day,> but ae and oe didn't carry down to the present day. Very rum.> >>
I'll not> enquire further.
Those two carried down _further_ than the others. But not to the> >
presentday (Over Here where spelling reform actually caught on,
Hardly. When did you last see Webster's "masheen", "wimmen", "tung" or> "ake"?
You will not find any of those in his definitive 1828 dictionary.
Or,for that matter, in his "Blue-back Speller."
Or Theodore Roosevelt's "kist"
Are you so vague as to when TR lived?
Of course not. Why would you think that?
Post by Peter T. Daniels
He embraced the proposals of theSimplified Spelling Society, requiring
the GPO to spell 18 words in anoutlandish way. As soon as he left
office, they reverted to properAmerican spelling.
(my gosh, you don't even have> "spelt")
Morphophonemics trumps phonetics. We also don't pronounce it [spElt].
We do.
Post by Peter T. Daniels
A few of Webster's "reforms" caught on, though.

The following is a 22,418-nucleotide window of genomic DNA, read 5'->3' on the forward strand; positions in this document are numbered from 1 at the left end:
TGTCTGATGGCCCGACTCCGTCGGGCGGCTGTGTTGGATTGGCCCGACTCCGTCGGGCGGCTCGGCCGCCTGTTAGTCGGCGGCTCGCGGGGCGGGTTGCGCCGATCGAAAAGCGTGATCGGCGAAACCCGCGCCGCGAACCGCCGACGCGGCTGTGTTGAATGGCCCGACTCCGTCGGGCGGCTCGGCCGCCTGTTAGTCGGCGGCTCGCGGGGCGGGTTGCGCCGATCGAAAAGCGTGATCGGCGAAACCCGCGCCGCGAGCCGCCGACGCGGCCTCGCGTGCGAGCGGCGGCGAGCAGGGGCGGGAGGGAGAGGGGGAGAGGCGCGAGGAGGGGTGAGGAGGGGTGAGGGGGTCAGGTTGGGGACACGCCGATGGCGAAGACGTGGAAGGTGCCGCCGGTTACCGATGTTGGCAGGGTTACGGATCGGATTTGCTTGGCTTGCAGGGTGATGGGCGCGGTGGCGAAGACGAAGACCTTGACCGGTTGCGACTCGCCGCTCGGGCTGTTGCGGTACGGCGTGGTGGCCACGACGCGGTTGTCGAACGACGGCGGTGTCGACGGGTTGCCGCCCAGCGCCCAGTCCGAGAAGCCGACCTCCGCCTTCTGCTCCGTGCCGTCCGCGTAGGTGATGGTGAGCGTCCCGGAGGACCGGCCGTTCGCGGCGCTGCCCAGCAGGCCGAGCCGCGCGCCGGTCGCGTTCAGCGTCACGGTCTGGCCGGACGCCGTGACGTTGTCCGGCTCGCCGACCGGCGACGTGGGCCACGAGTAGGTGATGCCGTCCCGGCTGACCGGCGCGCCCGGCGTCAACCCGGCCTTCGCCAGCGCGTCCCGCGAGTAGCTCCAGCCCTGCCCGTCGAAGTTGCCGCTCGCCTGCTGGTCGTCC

Some even went back across the Pond, such as dropping the k from musick.
Just about none of Webster's changes were original to him, but had
beenproposed in England during the decades after Johnson.
In the form of> "wimmin" "wimmen" has come back, but not as a homage to
Webster.
I think you haven't got that quite right.
--
athel
Peter T. Daniels
2018-10-13 14:20:25 UTC
Permalink
Post by Athel Cornish-Bowden
Post by Peter T. Daniels
Post by Peter T. Daniels
Post by Paul Wolff
Post by Peter T. Daniels
Post by Paul Wolff
Post by Peter T. Daniels
Post by Paul Wolff
Post by charles
Post by Jerry Friedman
Are there languages with an Æ ligature? That is, whether to
write Æ or
Ae is a typographic decision, not one of spelling.
I learnt Æ when I did Latin at school.
Do we know why the Romans chose to write like that? I know they were
keen on condensing inscriptions (after all, marble doesn't grow on
trees), but why A + E (and O + E too, I think) in particular?> >> >>>
Post by charles
Post by Jerry Friedman
Post by Paul Wolff
As a first
guess, as a representation of certain Greek letters.
To save space. Lots of other nonce ligatures were used in inscriptions